The UK Prime Minister David Cameron announced on Monday that Britain would send its several vessels to help a NATO mission in the Aegean Sea that aims to reduce refugee flow into Europe.
"This migration crisis is the greatest challenge facing Europe today," Cameron said in a statement released before attending a meeting of EU leaders in Brussels.
The NATO claims its operations also aim to tackle people smugglers in the Aegean.
“We’ve got to break the business model of the criminal smugglers and stop the desperate flow of people crammed into makeshift vessels from embarking on a fruitless and perilous journey.”
The prime minister said that the Royal Navy would send the amphibious landing ship RFA Mounts Bay, which would attend two border force cutters and a chartered civilian vessel already in Aegean Sea, a key transition zone for refugees to reach Europe.
The operations are continuing with the participation of German, Canadian, Turkish and Greek boats.
Cameron defined the mission as an opportunity to give a clear message to refugees thinking to travel to Europe that they will be returned.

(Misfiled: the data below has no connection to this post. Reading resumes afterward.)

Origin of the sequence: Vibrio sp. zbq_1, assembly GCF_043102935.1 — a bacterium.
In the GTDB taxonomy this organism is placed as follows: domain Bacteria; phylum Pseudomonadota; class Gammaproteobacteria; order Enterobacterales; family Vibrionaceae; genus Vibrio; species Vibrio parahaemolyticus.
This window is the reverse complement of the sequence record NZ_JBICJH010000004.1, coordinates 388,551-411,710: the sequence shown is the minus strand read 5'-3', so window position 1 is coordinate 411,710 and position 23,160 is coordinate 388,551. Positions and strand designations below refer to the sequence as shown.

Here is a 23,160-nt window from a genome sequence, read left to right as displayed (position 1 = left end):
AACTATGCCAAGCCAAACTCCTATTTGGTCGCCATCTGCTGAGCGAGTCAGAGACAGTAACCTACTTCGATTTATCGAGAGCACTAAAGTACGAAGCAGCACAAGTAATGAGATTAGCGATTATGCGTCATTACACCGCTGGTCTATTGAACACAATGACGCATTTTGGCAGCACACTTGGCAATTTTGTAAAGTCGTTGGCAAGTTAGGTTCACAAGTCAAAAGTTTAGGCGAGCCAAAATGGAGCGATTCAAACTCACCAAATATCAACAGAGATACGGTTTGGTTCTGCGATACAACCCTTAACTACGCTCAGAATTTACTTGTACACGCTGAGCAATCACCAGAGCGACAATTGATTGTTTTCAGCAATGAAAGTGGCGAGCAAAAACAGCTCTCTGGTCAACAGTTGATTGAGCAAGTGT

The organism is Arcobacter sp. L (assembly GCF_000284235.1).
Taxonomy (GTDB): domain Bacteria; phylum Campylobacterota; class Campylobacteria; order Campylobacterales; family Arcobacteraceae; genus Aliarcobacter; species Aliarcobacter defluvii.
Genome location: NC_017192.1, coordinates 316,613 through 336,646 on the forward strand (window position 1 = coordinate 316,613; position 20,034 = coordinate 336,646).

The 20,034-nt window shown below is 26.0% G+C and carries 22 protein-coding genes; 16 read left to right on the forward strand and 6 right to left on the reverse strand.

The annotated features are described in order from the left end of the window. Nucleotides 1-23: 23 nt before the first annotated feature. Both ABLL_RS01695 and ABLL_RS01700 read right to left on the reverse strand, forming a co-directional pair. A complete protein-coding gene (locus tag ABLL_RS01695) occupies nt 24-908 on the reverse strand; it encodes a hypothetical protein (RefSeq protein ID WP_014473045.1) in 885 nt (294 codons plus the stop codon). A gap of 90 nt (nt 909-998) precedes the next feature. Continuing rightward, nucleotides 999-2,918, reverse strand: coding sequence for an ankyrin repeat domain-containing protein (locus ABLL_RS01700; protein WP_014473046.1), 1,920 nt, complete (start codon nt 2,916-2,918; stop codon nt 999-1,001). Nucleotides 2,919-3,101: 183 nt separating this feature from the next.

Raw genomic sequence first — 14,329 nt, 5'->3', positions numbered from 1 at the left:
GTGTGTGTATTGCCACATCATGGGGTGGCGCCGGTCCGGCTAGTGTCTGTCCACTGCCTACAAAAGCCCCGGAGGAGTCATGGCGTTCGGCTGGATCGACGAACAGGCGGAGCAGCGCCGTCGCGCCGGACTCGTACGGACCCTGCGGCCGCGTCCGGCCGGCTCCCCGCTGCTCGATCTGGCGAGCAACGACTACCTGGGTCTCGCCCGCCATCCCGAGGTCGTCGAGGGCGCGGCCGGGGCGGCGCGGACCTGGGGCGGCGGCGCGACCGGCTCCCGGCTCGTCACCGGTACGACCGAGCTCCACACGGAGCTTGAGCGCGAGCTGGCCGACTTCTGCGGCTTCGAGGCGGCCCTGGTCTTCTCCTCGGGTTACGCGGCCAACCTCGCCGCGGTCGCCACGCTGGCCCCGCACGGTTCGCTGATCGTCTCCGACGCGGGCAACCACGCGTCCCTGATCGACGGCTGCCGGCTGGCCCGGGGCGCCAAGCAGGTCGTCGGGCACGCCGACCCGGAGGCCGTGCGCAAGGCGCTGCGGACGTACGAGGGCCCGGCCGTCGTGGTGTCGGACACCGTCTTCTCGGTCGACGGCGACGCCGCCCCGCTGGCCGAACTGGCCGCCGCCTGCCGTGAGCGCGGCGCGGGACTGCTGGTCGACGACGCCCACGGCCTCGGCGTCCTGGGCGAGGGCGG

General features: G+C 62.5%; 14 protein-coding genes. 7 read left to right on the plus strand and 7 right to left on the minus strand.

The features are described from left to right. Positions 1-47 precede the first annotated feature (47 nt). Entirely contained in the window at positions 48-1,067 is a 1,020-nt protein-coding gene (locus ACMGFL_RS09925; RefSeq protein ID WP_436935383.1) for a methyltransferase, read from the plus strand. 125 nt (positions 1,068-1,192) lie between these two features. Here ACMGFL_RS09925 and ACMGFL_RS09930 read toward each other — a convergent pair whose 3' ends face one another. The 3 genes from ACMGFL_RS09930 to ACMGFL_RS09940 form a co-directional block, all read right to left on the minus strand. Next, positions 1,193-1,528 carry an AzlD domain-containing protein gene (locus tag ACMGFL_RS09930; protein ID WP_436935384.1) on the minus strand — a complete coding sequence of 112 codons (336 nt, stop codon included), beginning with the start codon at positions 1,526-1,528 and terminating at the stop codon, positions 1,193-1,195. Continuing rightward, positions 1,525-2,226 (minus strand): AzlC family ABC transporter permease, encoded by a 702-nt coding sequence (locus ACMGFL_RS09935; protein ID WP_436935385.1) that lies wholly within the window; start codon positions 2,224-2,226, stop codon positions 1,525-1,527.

Turkey is a transit point for refugees aiming to reach European countries from Syria and Iraq because of its geography bridging the Middle East and Europe.
Syrian refugees escaping the violence in their country fled Syria following the escalation of the Syrian civil war in 2012.
One of their most preferred destinations was neighbouring Turkey, which hosts the most Syrian refugees in the world according to registration records of the United Nations.
Turkey has spent nearly $10 billion of its own resources on the refugees whose number in the country has been climbing to 2.7 million.
The EU agreed a 3 billion euros ($3.3 bln) aid deal with Turkey to help it shelter refugees mainly from the Syrian civil war, in return for preventing their travelling into Europe.
EU leaders want to see results before key talks with Turkey on March 7 and their own refugee summit on March 18-19.